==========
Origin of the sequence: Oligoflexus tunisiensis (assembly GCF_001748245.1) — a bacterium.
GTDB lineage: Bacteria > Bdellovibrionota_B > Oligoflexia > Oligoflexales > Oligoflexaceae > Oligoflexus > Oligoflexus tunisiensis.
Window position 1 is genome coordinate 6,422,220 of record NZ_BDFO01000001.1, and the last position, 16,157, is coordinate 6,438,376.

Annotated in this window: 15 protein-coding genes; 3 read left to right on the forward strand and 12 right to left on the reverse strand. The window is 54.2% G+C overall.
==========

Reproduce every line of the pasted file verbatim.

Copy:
Origin of the sequence: Oligoflexus tunisiensis (assembly GCF_001748245.1) — a bacterium.
GTDB lineage: Bacteria > Bdellovibrionota_B > Oligoflexia > Oligoflexales > Oligoflexaceae > Oligoflexus > Oligoflexus tunisiensis.
Window position 1 is genome coordinate 6,422,220 of record NZ_BDFO01000001.1, and the last position, 16,157, is coordinate 6,438,376.

Annotated in this window: 15 protein-coding genes; 3 read left to right on the forward strand and 12 right to left on the reverse strand. The window is 54.2% G+C overall.